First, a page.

1. Estrogenic components
Sun et al., in 2017, determined through an in vitro study that estrogen promotes melanogenesis both in the skin and
in the hair. This study allowed to conclude that women who take oral contraceptives which contain estrogen are
more disposed to the development of cutaneous hyperpigmentations. It was discovered that UV radiation increases
the proliferation of melanocytes, so it is a factor which upholds the effect of estrogen.(19)
According to Tamega et al., estradiol present in the hormonal contraceptives causes, in a dose-dependent way, the
increase of the activity of tyrosinase and dopachrome tautomerase, with the subsequent decrease of the proliferation
of the melanocytes. This study in vitro was carried in the year of 2015, using samples of healthy cutaneous tissue
and tissue affected by hyperpigmentations. The authors discovered that estradiol increases ribonucleic acid (RNA)
levels of the melanocortin receptors type 1 (MCR-1), which is evolved in the regulation of melanin synthesis. The
increase of MCR-1 expression is responsible for a higher activity of the keratinocytes, leading to a bigger production
of melanin. These authors try to approach the way progesterone acts by the level of melanogenesis; however, the
research is inconclusive so they appeal to the need of more studies.(20)
Following Cohen, in 2017, estrogenic receptors - α and β - are both over-expressed in a hyperpigmented skin when
compared to a normal skin. This fact happens due to the presence of high levels of estrogen. Estrogen, as referred
by other authors, increases melanogenesis through stimulation of some proteins: tyrosinase, tyrosinase-related
protein-1 (TRP-1), tyrosinase-related protein-2 (TRP-2) and melanogenesis associated transcription factor (MITF).
On a microscopic exam performed on a hyperpigmented skin, it was possible to verify that the melanocytes were
bigger and more prominent; yet, there weren’t more than before. Meanwhile, Asian women with
hyperpigmentations in the face were evaluated as its lesions showed that melanin was more dispersed for all the
epidermis but also a numeric increase of melanocytes, melanin and melanossomes.(21)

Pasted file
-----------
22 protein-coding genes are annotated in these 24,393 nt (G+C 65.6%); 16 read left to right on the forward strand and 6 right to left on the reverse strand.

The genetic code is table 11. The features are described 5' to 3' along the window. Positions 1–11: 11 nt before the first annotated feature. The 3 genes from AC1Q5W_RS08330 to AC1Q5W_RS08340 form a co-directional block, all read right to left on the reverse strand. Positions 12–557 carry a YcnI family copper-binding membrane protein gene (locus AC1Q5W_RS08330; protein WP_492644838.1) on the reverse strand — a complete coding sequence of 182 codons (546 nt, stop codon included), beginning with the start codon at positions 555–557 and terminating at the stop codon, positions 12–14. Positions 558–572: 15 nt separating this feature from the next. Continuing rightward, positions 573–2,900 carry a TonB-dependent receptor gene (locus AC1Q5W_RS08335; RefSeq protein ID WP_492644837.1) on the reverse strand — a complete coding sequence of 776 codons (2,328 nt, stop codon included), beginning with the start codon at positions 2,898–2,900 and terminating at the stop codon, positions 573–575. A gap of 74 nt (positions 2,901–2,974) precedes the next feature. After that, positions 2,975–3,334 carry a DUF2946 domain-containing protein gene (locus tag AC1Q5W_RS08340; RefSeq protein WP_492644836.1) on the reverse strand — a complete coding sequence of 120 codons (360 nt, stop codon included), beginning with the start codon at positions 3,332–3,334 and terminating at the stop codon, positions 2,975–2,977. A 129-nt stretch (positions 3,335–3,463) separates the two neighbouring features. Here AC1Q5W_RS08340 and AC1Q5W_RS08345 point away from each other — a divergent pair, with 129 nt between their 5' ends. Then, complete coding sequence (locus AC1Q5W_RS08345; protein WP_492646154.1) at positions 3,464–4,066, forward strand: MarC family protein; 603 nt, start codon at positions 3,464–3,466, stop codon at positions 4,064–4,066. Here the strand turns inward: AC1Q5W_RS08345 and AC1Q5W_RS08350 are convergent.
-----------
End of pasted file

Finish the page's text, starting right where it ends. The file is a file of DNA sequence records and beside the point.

As studied by Kim et al. in 2012, estrogen may induce the expression of PDZ domain containing 1 (PDZK1). This
protein is clinically related to melasma. In this study there were used monocultures and co-cultures of melanocytes
and keratinocytes with and without over-expression of PDZK1 form 15 individuals. The administered estrogen
caused an increase of PDZK1 expression. This protein increases tyrosinase’s activity and the transfer of melanin
from melanossomes to keratinocytes. PDZK1 inhibition reduced tyrosinase’s expression through regulation of the
activity of α and β estrogen receptors. The authors also verified that hyperpigmented cells had a higher expression
of PDZK1 in comparison to normal cells.(22)
According to Lee, on a systematic review from 2015, melanogenesis induction by estrogen may occur through
PDZK1 expression and may be associated to cyclic adenosine monophosphate (cAMP) cascade activation, once
estrogen increases cAMP levels and the expression of tyrosinase and MITF.(23)
Mahmood et al., on their research from year 2011, quote some studies in vitro which prove that melanocytes
express estrogenic receptors and that estrogen increases levels of tyrosinase, TRP-1 and TRP-2 (Figure 2). The
connection of melanocytes stimulation hormone (MSH) to MCR-1 receptors mediates melanogenesis which occur
naturally in the human being. In the presence of estrogen, the expression of MCR-1 and tyrosinase increase, leading
to an augmented melanogenesis.(24)
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Figure 2.
Mechanism evolved on melanogenesis induced by estrogen (ER estrogen receptor; PDZK1 PDZ domain containing 1;
NHE3 sodium-hydrogen antiporter 3; CFTR - Cystic fibrosis transmembrane conductance regulator; TYR - tyrosinase;
TRP1 tyrosinase-related protein-1; TRP1 tyrosinase-related protein-2; MITF melanogenesis associated transcription